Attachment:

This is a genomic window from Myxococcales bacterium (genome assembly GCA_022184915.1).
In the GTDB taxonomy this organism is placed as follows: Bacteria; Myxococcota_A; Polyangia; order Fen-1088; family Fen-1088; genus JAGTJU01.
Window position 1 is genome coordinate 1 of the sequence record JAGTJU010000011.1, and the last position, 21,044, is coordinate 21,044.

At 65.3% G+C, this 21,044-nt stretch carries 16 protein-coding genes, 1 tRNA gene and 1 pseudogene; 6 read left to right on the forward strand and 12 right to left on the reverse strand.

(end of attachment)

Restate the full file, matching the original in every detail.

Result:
This is a genomic window from Myxococcales bacterium (genome assembly GCA_022184915.1).
In the GTDB taxonomy this organism is placed as follows: Bacteria; Myxococcota_A; Polyangia; order Fen-1088; family Fen-1088; genus JAGTJU01.
Window position 1 is genome coordinate 1 of the sequence record JAGTJU010000011.1, and the last position, 21,044, is coordinate 21,044.

At 65.3% G+C, this 21,044-nt stretch carries 16 protein-coding genes, 1 tRNA gene and 1 pseudogene; 6 read left to right on the forward strand and 12 right to left on the reverse strand.